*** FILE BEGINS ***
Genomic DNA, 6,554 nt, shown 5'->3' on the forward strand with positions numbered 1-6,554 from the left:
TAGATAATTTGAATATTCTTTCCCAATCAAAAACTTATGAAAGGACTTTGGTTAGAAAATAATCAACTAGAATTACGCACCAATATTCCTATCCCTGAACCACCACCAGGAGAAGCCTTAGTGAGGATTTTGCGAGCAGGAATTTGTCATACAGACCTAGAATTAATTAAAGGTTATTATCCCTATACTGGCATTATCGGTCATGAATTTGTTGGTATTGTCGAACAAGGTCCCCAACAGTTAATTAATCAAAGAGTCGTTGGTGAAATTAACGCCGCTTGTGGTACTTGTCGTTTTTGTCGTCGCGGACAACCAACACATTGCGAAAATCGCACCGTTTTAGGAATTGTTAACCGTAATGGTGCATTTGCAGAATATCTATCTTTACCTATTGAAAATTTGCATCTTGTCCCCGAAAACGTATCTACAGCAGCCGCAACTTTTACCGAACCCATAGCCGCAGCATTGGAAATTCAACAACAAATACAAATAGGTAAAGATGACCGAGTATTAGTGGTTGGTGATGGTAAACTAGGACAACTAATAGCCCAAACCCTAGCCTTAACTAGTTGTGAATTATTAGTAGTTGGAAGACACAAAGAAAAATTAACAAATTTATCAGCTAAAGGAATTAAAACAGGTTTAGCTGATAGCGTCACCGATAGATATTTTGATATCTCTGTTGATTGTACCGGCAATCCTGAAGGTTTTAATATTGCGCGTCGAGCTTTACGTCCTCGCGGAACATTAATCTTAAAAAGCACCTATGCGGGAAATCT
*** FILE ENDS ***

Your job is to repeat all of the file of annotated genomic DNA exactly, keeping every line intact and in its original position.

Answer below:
Genomic DNA, 6,554 nt, shown 5'->3' on the forward strand with positions numbered 1-6,554 from the left:
TAGATAATTTGAATATTCTTTCCCAATCAAAAACTTATGAAAGGACTTTGGTTAGAAAATAATCAACTAGAATTACGCACCAATATTCCTATCCCTGAACCACCACCAGGAGAAGCCTTAGTGAGGATTTTGCGAGCAGGAATTTGTCATACAGACCTAGAATTAATTAAAGGTTATTATCCCTATACTGGCATTATCGGTCATGAATTTGTTGGTATTGTCGAACAAGGTCCCCAACAGTTAATTAATCAAAGAGTCGTTGGTGAAATTAACGCCGCTTGTGGTACTTGTCGTTTTTGTCGTCGCGGACAACCAACACATTGCGAAAATCGCACCGTTTTAGGAATTGTTAACCGTAATGGTGCATTTGCAGAATATCTATCTTTACCTATTGAAAATTTGCATCTTGTCCCCGAAAACGTATCTACAGCAGCCGCAACTTTTACCGAACCCATAGCCGCAGCATTGGAAATTCAACAACAAATACAAATAGGTAAAGATGACCGAGTATTAGTGGTTGGTGATGGTAAACTAGGACAACTAATAGCCCAAACCCTAGCCTTAACTAGTTGTGAATTATTAGTAGTTGGAAGACACAAAGAAAAATTAACAAATTTATCAGCTAAAGGAATTAAAACAGGTTTAGCTGATAGCGTCACCGATAGATATTTTGATATCTCTGTTGATTGTACCGGCAATCCTGAAGGTTTTAATATTGCGCGTCGAGCTTTACGTCCTCGCGGAACATTAATCTTAAAAAGCACCTATGCGGGAAATCT